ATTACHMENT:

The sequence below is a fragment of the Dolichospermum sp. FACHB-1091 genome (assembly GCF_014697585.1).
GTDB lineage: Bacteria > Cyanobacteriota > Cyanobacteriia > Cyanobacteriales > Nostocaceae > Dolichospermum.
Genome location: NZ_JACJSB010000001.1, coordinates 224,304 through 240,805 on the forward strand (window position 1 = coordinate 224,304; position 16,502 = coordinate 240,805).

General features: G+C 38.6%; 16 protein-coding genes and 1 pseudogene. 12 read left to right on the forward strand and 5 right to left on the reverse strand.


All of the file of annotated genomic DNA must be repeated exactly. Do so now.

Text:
The sequence below is a fragment of the Dolichospermum sp. FACHB-1091 genome (assembly GCF_014697585.1).
GTDB lineage: Bacteria > Cyanobacteriota > Cyanobacteriia > Cyanobacteriales > Nostocaceae > Dolichospermum.
Genome location: NZ_JACJSB010000001.1, coordinates 224,304 through 240,805 on the forward strand (window position 1 = coordinate 224,304; position 16,502 = coordinate 240,805).

General features: G+C 38.6%; 16 protein-coding genes and 1 pseudogene. 12 read left to right on the forward strand and 5 right to left on the reverse strand.